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Lies undermine EFF defence – Manuel's counsel

Publish date: 15 May 2019
Issue Number: 4697
Diary: Legalbrief Today
Category: Defamation

Although the EFF claimed that to rule its statements on former Finance Minister Trevor Manuel were defamation would have a ‘chilling effect on free speech’, Carol Steinberg, counsel for Manuel, countered that such an argument didn’t hold up – because the EFF’s claims were false, notes Legalbrief. She told the Gauteng High Court (Johannesburg) yesterday the EFF could not use defences usually relied on in defamation matters because the party lied. Judge Elias Matojane reserved judgment. Manuel has asked the court to declare that allegations of nepotism and corruption made by the party, EFF leader Julius Malema and spokesperson Mbuyiseni Ndlozi were defamatory. He has also asked the court to order the EFF to retract the statement containing the allegations and to apologise for them, notes a TimesLIVE report. In a statement published in March, the EFF accused Manuel of nepotism and corruption in influencing the appointment of the new SARS Commissioner Edward Kieswetter. There are a number of defences that an alleged ‘defamer’ can rely on to defend a defamation claim, including showing that the offending statement was true and that it was fair comment. Steinberg, however, argued neither stood up in this case. The facts before the court had shown that the EFF's allegations against Manuel were false. She said the facts showed Manuel was not a relative of Kieswetter and had no business relationship with the new commissioner. She said there was no corruption on Manuel's part in the appointment of Kieswetter. ‘It has been shown that the allegations are false; the defence on substantial truth must fail,’ Steinberg said. She said once it had been established that the ‘facts’ the EFF relied on to make the defamatory statements were false, the defence of fair comment also fell away.

Full TimesLIVE report

Steinberg told the court that if the EFF statement remained unchallenged, Manuel would suffer continued damage to his reputation. She was explaining why Manuel's application should be heard on an urgent basis, says another TimesLIVE report. She said the statement against Manuel was prejudicial to the many organisations with which he was associated. ‘He is the longest-serving Finance Minister in the world. He now represents SA unofficially. He has various roles in international multilateral structures and in the private sector, where he is chairman of Old Mutual,’ said Steinberg. She said while the statement by the EFF remained in the public domain, the public was being told that the new SARS Commissioner was appointed not because he was the best candidate, but because he was a relative of Manuel, a close companion whose appointment was made in secret. ‘The case has everything to do with the fact that Mr Kieswetter started his duties on 2 May. The reason that Mr Manuel brought this application was to ensure that SARS’ reputation was cleared as soon as possible.’

Full TimesLIVE report

Among other things, the EFF claimed Kieswetter was a ‘dodgy character’ – a claim that served to undermine SARS, argued Steinberg. ‘When there are statements bandied about that the new head of SARS is a dodgy character, obviously tax morality would be impaired. If SARS is undermined, government is undermined,’ she told the court, according to a Fin24 report. Meanwhile, it is the EFF's case that its initial statement on Manuel and Kieswetter's relationship was not defamatory. Advocate Vuyani Ngalwana, representing the EFF, told the court that Manuel had not ‘shown evidence’ that his reputation had been harmed. ‘Declaring the statement defamatory would have a chilling effect on free speech….and for a citizen of this country not to be able to make a statement on something they reasonably believe to be true,’ he said. And Manuel's claim that his reputation had been harmed did not give him the right to approach the court on an urgent basis, according to Advocate Kameel Premhid, Ngalwana's junior associate. He said there was no reason why Manuel's defamation claim should be heard urgently, notes TimesLIVE. 'The existence of negative perception is not enough for urgent relief. In the absence of direct harm, the court should not grant Manuel the indulgence to hear the matter now,' he said. Premhid said following the EFF's statement, Manuel issued a statement in which he rebutted everything that was said by the EFF. He said this received lots of media attention. 'It demonstrates that the urgency that qualifies him to be in this court does not exist,' he argued.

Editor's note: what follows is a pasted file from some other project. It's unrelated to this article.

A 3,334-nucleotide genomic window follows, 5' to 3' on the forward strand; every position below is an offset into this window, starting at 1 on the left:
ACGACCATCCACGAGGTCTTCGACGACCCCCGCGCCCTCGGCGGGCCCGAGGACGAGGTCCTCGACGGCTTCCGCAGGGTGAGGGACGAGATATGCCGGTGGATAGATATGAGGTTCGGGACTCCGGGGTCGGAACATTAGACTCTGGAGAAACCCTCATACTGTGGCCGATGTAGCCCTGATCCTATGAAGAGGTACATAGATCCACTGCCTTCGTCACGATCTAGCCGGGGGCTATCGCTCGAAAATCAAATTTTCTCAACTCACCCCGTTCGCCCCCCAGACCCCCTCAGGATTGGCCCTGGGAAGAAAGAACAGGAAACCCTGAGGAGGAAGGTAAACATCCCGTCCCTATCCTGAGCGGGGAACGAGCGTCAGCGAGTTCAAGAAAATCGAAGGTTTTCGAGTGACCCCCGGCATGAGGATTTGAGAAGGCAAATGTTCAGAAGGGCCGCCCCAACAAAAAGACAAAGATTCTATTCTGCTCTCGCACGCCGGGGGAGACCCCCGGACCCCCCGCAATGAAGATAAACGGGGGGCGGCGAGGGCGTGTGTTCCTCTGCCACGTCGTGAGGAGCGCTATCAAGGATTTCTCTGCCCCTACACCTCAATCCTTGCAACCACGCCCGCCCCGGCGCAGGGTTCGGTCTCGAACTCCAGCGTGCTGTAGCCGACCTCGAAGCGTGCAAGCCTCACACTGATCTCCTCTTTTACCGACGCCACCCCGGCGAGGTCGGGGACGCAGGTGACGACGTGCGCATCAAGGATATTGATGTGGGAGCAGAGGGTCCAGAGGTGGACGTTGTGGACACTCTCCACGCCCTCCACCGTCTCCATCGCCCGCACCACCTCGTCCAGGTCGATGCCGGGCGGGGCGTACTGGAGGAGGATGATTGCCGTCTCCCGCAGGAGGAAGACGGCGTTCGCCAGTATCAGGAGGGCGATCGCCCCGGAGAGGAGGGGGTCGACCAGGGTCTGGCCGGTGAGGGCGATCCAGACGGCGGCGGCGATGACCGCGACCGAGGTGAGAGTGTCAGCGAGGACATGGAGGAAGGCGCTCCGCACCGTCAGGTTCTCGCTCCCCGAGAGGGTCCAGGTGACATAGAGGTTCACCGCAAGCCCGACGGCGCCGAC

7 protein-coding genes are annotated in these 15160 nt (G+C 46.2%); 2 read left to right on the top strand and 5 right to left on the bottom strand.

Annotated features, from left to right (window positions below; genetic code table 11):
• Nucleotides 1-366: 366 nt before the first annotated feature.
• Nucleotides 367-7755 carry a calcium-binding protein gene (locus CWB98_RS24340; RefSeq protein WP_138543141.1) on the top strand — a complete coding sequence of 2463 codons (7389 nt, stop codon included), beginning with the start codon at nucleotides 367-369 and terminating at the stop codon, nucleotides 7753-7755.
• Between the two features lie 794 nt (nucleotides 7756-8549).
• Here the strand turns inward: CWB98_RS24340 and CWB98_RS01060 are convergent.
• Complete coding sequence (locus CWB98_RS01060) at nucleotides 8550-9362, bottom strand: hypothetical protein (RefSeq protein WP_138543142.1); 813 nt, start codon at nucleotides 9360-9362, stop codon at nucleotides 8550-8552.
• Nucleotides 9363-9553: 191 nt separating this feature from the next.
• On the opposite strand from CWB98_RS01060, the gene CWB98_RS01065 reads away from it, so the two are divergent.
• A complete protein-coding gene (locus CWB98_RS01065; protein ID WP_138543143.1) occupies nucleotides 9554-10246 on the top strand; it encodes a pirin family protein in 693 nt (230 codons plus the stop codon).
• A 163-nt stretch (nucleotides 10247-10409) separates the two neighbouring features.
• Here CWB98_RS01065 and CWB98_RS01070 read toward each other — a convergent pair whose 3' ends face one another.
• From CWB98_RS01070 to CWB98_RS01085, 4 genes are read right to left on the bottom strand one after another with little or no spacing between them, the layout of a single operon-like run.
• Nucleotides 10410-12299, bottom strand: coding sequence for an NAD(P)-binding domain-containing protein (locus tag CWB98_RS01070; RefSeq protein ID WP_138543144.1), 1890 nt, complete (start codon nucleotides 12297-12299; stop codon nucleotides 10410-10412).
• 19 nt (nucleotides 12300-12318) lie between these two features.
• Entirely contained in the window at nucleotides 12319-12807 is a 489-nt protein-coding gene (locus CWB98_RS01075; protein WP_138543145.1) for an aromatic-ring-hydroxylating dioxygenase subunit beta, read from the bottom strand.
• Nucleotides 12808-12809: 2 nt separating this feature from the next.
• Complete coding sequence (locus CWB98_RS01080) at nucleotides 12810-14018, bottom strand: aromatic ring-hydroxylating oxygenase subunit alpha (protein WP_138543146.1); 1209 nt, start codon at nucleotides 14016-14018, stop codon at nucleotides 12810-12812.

Full Fin24 report

Full TimesLIVE report

Premhid made the point it was no secret that SARS had been under public scrutiny and that all sorts of political interference at the revenue service had been highlighted in news reports, notes a Daily Maverick report. However, when Ngalwana claimed that even though the allegations made might be false, it was not defamatory as the EFF did not make up the claims – rather they were sent as tip-offs via text message – Matojane interjected, saying the EFF should have verified the facts first before it posted a statement on social media platforms such as Twitter. Steinberg said what needed to be taken into consideration was how the ‘ordinary reader’ of the EFF comments would interpret the statement. ‘The ordinary reader of the EFF (statement) would not take away that the EFF are uncomfortable, it would take away that Mr Manuel and Mr Kieswetter are dodgy, corrupt and nepotistic,’ Steinberg said. Premhid argued that ‘the people that follow Mr Malema or Dr Ndlozi or the EFF don’t follow them because they read News24. They know it’s a political party with a political agenda’.

Full Daily Maverick report